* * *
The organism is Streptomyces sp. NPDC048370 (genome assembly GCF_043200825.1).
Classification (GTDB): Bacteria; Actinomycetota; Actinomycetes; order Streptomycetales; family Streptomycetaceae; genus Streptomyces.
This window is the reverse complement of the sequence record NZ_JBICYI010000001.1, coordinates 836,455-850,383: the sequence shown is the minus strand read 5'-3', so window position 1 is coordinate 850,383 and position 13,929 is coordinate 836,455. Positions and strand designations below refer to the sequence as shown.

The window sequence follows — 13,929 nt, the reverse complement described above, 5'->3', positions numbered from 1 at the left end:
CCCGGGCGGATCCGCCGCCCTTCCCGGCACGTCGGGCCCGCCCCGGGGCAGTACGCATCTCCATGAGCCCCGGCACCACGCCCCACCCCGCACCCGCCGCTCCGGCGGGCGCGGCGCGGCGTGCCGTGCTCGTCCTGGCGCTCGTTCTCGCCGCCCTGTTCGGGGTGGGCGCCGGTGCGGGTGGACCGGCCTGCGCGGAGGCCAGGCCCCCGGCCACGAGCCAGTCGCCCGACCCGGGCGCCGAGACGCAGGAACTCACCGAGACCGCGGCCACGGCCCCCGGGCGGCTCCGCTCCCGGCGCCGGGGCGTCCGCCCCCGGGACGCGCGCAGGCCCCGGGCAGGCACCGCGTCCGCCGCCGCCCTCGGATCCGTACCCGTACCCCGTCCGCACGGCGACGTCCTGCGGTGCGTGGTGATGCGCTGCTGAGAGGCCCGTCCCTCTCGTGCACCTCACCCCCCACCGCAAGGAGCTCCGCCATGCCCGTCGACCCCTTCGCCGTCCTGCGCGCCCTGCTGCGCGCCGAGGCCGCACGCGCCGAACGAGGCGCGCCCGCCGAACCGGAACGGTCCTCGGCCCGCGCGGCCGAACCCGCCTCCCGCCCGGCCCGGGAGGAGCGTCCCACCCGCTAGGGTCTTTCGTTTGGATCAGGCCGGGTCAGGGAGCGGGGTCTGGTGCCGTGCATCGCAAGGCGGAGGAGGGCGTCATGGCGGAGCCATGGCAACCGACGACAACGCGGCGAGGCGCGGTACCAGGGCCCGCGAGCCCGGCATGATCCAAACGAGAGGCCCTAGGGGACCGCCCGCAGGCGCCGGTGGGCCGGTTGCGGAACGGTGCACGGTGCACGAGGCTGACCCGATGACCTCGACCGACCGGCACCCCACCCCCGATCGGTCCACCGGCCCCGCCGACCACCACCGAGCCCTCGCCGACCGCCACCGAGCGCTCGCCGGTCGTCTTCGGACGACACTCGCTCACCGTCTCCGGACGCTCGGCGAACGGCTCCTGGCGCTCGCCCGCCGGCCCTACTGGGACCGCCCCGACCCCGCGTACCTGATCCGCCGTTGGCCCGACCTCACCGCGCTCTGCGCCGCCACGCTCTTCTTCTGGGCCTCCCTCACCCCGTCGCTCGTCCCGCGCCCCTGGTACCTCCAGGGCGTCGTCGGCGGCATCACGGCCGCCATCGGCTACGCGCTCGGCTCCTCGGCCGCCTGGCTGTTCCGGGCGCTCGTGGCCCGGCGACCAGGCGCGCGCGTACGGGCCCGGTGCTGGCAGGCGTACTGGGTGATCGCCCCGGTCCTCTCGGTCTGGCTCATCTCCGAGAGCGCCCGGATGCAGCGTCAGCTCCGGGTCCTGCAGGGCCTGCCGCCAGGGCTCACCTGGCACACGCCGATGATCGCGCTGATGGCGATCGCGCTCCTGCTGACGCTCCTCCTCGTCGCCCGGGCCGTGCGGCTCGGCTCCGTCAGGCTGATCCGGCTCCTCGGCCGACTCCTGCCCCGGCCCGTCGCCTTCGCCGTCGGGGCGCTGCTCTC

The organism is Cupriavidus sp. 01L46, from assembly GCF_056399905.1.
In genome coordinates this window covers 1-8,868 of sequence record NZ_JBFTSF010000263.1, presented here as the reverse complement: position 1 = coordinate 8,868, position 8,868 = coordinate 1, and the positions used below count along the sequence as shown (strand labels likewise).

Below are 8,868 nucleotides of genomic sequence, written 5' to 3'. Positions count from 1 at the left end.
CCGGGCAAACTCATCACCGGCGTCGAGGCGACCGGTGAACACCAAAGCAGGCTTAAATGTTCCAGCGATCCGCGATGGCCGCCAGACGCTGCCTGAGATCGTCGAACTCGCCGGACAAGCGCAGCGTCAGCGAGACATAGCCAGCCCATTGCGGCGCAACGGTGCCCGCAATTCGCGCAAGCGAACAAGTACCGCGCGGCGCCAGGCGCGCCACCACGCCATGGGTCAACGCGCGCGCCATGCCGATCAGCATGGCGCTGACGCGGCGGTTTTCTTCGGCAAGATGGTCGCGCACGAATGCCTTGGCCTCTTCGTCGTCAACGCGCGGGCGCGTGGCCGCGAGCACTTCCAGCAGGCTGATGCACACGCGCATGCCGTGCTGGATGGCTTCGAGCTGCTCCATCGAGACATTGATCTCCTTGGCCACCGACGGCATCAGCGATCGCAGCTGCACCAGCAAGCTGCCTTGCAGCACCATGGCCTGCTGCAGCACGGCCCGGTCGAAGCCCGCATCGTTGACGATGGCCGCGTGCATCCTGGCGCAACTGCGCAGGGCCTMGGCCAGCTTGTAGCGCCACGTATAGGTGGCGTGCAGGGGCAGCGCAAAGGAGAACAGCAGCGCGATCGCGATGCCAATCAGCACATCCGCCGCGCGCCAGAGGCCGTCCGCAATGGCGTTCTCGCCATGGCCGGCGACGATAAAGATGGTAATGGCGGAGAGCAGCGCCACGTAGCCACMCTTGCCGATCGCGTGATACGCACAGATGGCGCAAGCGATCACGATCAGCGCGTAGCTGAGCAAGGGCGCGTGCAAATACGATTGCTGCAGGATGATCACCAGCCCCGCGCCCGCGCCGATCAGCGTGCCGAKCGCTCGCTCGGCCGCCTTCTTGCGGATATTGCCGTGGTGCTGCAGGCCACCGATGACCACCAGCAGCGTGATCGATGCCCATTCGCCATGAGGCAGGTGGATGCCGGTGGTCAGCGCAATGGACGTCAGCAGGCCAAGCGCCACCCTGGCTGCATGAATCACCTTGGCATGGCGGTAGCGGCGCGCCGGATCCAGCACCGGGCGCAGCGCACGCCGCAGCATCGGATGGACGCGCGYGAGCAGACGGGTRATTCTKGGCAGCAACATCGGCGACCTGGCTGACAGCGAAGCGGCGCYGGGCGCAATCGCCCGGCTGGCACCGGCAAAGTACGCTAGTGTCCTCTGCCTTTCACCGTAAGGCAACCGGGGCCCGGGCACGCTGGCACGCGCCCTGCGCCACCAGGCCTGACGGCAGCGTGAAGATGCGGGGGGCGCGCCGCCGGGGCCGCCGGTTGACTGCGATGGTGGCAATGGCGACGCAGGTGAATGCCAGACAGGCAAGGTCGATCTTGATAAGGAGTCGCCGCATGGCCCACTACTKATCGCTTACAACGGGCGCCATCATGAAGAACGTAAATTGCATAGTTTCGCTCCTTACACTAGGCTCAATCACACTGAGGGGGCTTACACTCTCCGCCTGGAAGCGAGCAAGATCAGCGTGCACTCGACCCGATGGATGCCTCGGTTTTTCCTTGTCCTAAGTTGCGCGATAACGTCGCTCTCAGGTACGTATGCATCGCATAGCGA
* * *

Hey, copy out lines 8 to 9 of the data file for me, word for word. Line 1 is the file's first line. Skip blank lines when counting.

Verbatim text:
Below are 8,868 nucleotides of genomic sequence, written 5' to 3'. Positions count from 1 at the left end.
CCGGGCAAACTCATCACCGGCGTCGAGGCGACCGGTGAACACCAAAGCAGGCTTAAATGTTCCAGCGATCCGCGATGGCCGCCAGACGCTGCCTGAGATCGTCGAACTCGCCGGACAAGCGCAGCGTCAGCGAGACATAGCCAGCCCATTGCGGCGCAACGGTGCCCGCAATTCGCGCAAGCGAACAAGTACCGCGCGGCGCCAGGCGCGCCACCACGCCATGGGTCAACGCGCGCGCCATGCCGATCAGCATGGCGCTGACGCGGCGGTTTTCTTCGGCAAGATGGTCGCGCACGAATGCCTTGGCCTCTTCGTCGTCAACGCGCGGGCGCGTGGCCGCGAGCACTTCCAGCAGGCTGATGCACACGCGCATGCCGTGCTGGATGGCTTCGAGCTGCTCCATCGAGACATTGATCTCCTTGGCCACCGACGGCATCAGCGATCGCAGCTGCACCAGCAAGCTGCCTTGCAGCACCATGGCCTGCTGCAGCACGGCCCGGTCGAAGCCCGCATCGTTGACGATGGCCGCGTGCATCCTGGCGCAACTGCGCAGGGCCTMGGCCAGCTTGTAGCGCCACGTATAGGTGGCGTGCAGGGGCAGCGCAAAGGAGAACAGCAGCGCGATCGCGATGCCAATCAGCACATCCGCCGCGCGCCAGAGGCCGTCCGCAATGGCGTTCTCGCCATGGCCGGCGACGATAAAGATGGTAATGGCGGAGAGCAGCGCCACGTAGCCACMCTTGCCGATCGCGTGATACGCACAGATGGCGCAAGCGATCACGATCAGCGCGTAGCTGAGCAAGGGCGCGTGCAAATACGATTGCTGCAGGATGATCACCAGCCCCGCGCCCGCGCCGATCAGCGTGCCGAKCGCTCGCTCGGCCGCCTTCTTGCGGATATTGCCGTGGTGCTGCAGGCCACCGATGACCACCAGCAGCGTGATCGATGCCCATTCGCCATGAGGCAGGTGGATGCCGGTGGTCAGCGCAATGGACGTCAGCAGGCCAAGCGCCACCCTGGCTGCATGAATCACCTTGGCATGGCGGTAGCGGCGCGCCGGATCCAGCACCGGGCGCAGCGCACGCCGCAGCATCGGATGGACGCGCGYGAGCAGACGGGTRATTCTKGGCAGCAACATCGGCGACCTGGCTGACAGCGAAGCGGCGCYGGGCGCAATCGCCCGGCTGGCACCGGCAAAGTACGCTAGTGTCCTCTGCCTTTCACCGTAAGGCAACCGGGGCCCGGGCACGCTGGCACGCGCCCTGCGCCACCAGGCCTGACGGCAGCGTGAAGATGCGGGGGGCGCGCCGCCGGGGCCGCCGGTTGACTGCGATGGTGGCAATGGCGACGCAGGTGAATGCCAGACAGGCAAGGTCGATCTTGATAAGGAGTCGCCGCATGGCCCACTACTKATCGCTTACAACGGGCGCCATCATGAAGAACGTAAATTGCATAGTTTCGCTCCTTACACTAGGCTCAATCACACTGAGGGGGCTTACACTCTCCGCCTGGAAGCGAGCAAGATCAGCGTGCACTCGACCCGATGGATGCCTCGGTTTTTCCTTGTCCTAAGTTGCGCGATAACGTCGCTCTCAGGTACGTATGCATCGCATAGCGA